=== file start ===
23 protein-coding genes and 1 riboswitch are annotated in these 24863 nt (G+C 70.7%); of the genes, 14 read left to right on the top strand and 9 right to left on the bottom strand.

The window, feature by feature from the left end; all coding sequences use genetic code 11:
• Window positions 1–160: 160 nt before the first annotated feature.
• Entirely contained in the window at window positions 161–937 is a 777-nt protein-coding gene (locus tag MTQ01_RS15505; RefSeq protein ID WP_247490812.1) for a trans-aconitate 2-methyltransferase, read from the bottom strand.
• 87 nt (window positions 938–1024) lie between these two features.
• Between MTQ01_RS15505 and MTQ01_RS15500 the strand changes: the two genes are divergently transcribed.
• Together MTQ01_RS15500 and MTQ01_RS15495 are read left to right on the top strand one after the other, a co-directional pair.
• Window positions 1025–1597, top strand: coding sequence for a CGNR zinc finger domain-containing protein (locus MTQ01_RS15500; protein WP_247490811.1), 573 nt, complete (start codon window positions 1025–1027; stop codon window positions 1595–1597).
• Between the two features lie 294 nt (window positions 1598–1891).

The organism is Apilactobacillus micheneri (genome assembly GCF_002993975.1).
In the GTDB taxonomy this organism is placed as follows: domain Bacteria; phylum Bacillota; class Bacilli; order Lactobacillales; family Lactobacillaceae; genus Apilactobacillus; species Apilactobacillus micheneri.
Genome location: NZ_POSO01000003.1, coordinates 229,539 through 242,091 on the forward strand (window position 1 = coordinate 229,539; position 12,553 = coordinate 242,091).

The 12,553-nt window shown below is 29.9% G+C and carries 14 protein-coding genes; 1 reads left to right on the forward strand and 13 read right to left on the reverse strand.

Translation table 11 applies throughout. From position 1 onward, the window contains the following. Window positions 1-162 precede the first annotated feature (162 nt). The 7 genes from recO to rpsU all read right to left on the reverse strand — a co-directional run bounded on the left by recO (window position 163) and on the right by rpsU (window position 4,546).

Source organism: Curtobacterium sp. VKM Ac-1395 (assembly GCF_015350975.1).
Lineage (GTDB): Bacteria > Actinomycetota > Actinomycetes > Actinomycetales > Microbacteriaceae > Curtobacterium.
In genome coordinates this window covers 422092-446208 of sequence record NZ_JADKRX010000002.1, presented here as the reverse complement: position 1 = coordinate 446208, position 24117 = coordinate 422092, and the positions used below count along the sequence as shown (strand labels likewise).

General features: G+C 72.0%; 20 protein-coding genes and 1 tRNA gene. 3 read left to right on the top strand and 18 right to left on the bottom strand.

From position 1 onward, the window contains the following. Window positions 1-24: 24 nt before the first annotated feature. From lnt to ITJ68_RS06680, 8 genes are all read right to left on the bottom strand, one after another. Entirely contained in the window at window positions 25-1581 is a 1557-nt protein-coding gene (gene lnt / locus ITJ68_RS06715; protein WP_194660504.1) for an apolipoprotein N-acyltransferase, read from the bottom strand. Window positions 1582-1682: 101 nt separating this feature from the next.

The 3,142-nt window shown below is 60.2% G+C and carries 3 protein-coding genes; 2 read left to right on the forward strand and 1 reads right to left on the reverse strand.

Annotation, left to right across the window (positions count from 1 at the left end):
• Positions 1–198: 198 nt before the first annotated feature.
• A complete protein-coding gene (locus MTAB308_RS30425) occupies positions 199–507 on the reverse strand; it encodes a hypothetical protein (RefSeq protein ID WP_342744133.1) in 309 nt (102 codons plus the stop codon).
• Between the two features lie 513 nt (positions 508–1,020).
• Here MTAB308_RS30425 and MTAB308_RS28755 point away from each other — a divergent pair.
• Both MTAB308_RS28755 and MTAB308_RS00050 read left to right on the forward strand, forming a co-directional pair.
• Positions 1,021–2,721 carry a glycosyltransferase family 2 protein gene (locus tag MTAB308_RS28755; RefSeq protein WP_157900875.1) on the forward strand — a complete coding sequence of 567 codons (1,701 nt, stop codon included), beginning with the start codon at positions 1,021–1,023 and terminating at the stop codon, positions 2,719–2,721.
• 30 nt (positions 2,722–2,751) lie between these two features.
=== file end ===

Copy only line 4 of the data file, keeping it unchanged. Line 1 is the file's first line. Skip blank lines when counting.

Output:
• Entirely contained in the window at window positions 161–937 is a 777-nt protein-coding gene (locus tag MTQ01_RS15505; RefSeq protein ID WP_247490812.1) for a trans-aconitate 2-methyltransferase, read from the bottom strand.